In all the years he went to school, while growing up in Houston, no course of study left a more vivid impression on Raul Marquez than the class his father used to convene on the couch in the family living room. It was there, in front of the 25-inch color television set, that Arturo Marquez conducted an intensive course of applied science—of applied sweet science, that is, Marvin Hagler-style.
The elder Marquez would run videotapes of Hagler's fights when Hagler was the undisputed middleweight champion of the world and presided over the division like a bald-headed Zeus, throwing bolts of lightning from either side to paralyzing effect. "Look at the way he moves," Arturo would lecture his son. "See how he throws the right jab, then takes one step right and throws the left. Pow! He uses both hands, Raul! Jabs, hooks, uppercuts. Look at the body punches! He does everything. He is beautiful!"
As a young man in Mexico, Arturo had had his boxing idols, from countryman Salvador Sanchez to Roberto Duran. But it was Hagler, who fought southpaw, that he held up as a model to his lefthanded son. "Everything I taught Raul, I learned from Marvin Hagler," says Arturo.
The boy learned well. Two weeks ago, on his way to winning the 156-pound division at the Olympic Boxing Trials in Worcester, Mass., the 20-year-old Marquez stunned Robert Allen in the quarterfinals with a withering, two-handed body attack, setting him up for jarring shots to the head that had Allen out on his feet when the referee stopped the fight in the third round. Marquez's performance was notable for the power of the punching and the savagery of the attack. Last Friday in Phoenix, at the Olympic Box-off, the final step in the elimination process to determine the U.S. team, a wildly over-zealous Marquez jabbed, hooked and banged his way to a 78-13 decision over Antwun Echols to earn a place on the 12-man squad heading for Barcelona.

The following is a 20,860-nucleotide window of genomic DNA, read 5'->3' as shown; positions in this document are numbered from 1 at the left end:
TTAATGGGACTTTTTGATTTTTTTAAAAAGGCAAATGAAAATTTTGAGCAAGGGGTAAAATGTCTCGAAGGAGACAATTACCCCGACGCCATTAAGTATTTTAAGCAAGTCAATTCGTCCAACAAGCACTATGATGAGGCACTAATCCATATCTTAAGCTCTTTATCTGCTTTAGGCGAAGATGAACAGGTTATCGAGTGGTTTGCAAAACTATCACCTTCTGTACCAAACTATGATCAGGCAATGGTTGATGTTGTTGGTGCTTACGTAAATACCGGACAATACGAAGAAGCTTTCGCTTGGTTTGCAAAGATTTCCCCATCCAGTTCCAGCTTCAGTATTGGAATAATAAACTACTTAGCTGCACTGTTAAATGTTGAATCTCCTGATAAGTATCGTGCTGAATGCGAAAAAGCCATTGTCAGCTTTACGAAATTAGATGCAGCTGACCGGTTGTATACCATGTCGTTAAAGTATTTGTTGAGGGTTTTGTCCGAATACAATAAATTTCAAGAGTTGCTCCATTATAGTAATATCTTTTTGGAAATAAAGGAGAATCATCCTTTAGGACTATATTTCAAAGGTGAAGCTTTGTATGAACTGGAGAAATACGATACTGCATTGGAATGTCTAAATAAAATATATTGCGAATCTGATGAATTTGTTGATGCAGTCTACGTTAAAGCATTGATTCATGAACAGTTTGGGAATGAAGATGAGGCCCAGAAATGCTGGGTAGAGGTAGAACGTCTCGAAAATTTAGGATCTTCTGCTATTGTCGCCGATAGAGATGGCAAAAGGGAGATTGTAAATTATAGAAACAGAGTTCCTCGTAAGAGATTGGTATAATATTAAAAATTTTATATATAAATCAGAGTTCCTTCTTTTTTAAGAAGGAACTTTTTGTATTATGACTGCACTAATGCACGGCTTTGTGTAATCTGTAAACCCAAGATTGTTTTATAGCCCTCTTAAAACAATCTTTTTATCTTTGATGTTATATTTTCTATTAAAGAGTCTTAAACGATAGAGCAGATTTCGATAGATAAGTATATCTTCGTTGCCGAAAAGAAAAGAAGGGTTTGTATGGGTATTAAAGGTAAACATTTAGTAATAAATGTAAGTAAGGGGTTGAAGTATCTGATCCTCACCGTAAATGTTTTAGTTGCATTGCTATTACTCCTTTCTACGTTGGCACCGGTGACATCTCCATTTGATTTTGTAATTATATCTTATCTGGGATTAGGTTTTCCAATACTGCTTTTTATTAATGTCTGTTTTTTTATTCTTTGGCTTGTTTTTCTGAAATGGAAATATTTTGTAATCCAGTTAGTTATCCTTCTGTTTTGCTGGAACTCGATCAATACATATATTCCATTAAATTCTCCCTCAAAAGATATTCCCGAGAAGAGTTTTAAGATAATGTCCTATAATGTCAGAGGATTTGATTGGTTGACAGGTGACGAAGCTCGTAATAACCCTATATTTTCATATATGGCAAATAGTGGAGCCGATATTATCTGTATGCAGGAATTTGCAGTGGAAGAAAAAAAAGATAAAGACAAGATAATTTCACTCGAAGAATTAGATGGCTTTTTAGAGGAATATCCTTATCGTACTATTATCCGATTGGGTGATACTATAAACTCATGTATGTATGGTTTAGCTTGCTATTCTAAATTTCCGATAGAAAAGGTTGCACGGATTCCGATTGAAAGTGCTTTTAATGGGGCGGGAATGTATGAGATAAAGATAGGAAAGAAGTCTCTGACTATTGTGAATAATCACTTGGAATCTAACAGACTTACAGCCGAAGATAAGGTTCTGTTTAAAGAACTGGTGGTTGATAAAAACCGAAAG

While Marquez's 78 scored punches in his Box-off match were the most landed by a boxer in the 13 bouts over three days—and this despite fighting with an elbow still so sore from the Allen bout that he could not throw a straight left hand—Echols's 43 were the most hits scored by a losing fighter. Indeed, at times the bout looked like something you might see after last call in a biker bar.
At one point, trying desperately to knock Echols out, Marquez missed with a hook thrown so hard that he spun 180 degrees and crashed to the deck. Throughout the fight he repeatedly put himself at risk against a puncher he was beating easily on points.
"Pride," said Marquez by way of explanation. "He was slugging me. I was slugging him back."
Roger Bloodworth, one of Marquez's advisers, rolled his eyes at that. "You fight with your brain, not your pride," said Bloodworth.
The taking of risks may also have been learned from the father. Arturo spent five years avoiding the scrutiny of U.S. Customs agents in Chicago Heights, Ill., where he lived as an illegal alien, off and on, while working to save money to start and then support a family. He was the second of 10 children born to a farming family in Valle Hermoso, a dot on the map of northern Mexico, and as a young man he studied to be a machinist. Like many Mexicans, he looked across the Rio Grande for his future. In 1969, trying to raise enough money to marry his childhood sweetheart, he set out for Chicago with only the clothes he was wearing. He traveled on a tourist visa, which did not permit him to work, but he found a job nonetheless, in a machine shop outside Chicago.
"The times were booming, and they needed machinists," Arturo says. "It was hard. I didn't know the language. I lived by myself. No family. No friends. I suffered from loneliness."